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[Page 56]

to go ashore to be in a position by about 10 o'clock. The Lancashire Territorial Division had already begun to arrive, but this only gave one extra Division with which to make this great attack on Achi Baba. It seemed to me to be a rididulous attempt because even with this new and untried division, it hardly brought the force up to its original strength. However two Brigades one Australian and one New Zealand were brought down from Anzac to participate in the movement. Personally I had no faith whatsoever that any real result would be achieved, and I regarded it as merely a waste of men and ammunition. The only gun which was of any real use against entrenchments are field howitzers, and at this time I do not think we had a single one of this type ashore. Our field guns were also limited in number, and ammunition was extremely scarce, there being hardly enough for a single engagement on a grand scale. It was therefore obvious that the Army would again have to rely on the ships' guns, which as I have already said could only really give a moral support.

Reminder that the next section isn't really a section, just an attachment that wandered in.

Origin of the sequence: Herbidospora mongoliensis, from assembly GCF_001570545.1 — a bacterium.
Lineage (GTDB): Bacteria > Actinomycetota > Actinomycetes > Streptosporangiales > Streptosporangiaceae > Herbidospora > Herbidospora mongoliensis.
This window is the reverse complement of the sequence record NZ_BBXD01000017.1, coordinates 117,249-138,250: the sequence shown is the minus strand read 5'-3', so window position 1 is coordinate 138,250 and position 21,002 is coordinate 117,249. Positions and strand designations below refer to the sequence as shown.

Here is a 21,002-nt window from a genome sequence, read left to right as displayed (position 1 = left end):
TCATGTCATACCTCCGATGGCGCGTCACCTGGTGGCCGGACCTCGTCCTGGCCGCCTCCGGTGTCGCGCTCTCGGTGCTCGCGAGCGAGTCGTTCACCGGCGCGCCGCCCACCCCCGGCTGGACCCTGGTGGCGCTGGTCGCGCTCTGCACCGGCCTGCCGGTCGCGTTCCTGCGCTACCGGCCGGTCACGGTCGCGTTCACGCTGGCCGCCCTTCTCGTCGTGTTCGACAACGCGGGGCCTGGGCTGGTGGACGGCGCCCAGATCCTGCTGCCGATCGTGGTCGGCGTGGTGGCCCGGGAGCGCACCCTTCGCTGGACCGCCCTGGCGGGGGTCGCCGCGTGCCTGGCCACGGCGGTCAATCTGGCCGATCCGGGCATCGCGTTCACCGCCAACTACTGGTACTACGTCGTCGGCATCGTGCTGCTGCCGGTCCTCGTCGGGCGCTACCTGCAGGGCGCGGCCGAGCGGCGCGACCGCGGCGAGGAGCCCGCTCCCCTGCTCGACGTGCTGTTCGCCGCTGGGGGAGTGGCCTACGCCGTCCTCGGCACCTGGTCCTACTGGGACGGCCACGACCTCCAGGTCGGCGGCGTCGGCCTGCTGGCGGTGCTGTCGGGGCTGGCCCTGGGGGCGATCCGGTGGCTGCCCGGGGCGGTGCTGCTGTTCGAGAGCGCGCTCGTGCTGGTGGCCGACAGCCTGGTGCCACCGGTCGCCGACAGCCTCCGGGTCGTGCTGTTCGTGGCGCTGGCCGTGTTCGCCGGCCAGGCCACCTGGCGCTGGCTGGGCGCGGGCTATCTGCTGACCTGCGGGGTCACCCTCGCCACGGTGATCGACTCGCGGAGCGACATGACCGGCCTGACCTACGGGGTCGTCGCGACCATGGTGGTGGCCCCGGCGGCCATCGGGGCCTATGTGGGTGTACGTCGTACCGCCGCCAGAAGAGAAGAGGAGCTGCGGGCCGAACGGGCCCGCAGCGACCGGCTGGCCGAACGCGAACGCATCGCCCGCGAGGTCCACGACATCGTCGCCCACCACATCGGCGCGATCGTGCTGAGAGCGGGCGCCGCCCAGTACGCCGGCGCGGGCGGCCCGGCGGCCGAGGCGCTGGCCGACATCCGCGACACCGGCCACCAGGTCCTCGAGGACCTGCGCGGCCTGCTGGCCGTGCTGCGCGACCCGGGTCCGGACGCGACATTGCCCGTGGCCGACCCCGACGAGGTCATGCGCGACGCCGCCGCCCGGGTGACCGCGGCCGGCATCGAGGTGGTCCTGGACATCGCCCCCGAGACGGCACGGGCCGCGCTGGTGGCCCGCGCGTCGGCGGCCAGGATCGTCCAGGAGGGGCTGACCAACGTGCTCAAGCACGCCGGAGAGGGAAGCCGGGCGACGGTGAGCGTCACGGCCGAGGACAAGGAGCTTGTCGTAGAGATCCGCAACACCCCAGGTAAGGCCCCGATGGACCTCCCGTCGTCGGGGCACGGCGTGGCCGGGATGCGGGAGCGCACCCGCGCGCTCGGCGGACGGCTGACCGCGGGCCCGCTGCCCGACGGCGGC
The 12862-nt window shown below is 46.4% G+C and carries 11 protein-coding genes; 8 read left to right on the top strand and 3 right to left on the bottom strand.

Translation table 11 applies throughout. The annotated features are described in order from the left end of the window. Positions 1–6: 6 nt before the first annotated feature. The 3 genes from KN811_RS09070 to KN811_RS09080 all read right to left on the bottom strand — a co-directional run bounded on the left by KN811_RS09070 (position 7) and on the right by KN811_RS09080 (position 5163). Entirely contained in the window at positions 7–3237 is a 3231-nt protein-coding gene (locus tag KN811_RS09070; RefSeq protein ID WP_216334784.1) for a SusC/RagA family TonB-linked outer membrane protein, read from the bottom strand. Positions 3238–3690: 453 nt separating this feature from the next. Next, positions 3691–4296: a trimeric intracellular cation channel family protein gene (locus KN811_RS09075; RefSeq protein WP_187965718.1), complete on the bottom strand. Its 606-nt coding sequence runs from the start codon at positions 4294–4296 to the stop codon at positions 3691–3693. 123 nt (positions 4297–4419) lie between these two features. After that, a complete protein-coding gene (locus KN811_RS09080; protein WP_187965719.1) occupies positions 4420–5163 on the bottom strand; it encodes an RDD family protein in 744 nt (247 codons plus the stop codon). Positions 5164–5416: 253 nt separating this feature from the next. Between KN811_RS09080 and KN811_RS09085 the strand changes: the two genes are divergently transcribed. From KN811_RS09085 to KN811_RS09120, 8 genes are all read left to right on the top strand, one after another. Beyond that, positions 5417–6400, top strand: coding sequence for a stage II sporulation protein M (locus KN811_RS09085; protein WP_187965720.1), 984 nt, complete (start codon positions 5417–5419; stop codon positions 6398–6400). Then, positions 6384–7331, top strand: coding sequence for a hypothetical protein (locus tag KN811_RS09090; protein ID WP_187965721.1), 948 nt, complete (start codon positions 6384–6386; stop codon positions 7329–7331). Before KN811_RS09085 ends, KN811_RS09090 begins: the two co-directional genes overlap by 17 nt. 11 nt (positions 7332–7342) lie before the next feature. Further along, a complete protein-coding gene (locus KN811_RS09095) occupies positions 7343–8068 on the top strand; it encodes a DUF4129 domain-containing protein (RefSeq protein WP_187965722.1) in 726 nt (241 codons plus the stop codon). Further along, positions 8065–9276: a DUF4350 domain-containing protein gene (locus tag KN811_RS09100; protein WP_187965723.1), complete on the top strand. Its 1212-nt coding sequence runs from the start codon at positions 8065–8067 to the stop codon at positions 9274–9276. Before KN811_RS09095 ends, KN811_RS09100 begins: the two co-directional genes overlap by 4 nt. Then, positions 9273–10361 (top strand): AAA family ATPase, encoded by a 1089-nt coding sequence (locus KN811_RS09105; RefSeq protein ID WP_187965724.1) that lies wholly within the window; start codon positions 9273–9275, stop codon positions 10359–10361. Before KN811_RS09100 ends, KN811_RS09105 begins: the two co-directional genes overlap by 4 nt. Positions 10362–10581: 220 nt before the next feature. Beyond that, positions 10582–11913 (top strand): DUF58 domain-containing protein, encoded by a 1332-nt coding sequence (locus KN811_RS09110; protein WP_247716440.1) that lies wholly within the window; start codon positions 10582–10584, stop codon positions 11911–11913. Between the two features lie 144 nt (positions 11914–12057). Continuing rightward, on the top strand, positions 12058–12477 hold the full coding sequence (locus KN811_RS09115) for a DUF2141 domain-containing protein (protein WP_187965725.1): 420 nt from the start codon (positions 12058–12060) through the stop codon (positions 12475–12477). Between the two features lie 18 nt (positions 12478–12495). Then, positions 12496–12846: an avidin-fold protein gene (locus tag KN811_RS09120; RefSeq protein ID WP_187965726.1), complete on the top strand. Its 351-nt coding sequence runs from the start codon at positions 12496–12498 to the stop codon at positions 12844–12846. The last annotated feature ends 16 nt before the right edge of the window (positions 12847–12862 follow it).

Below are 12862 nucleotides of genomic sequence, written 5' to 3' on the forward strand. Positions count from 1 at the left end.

Thursday May 6th
I went ashore this morning and went direct to General Hunter- Weston's headquarters, just above Lancashire Landing to call on him as I had not yet met him. He received me in a very friendly manner and said he had formerly known my father well. I asked him about the coming attack, and he took me up to his bomb-proof shelter pointing out the enemy's positions, and at the same time explaining what he intended to do. He showed me the position in which I would obtain a first class view of the attack. He seemed perfectly confident of success and told me that he would take the village of Crythia that afternoon, and possibly Achi

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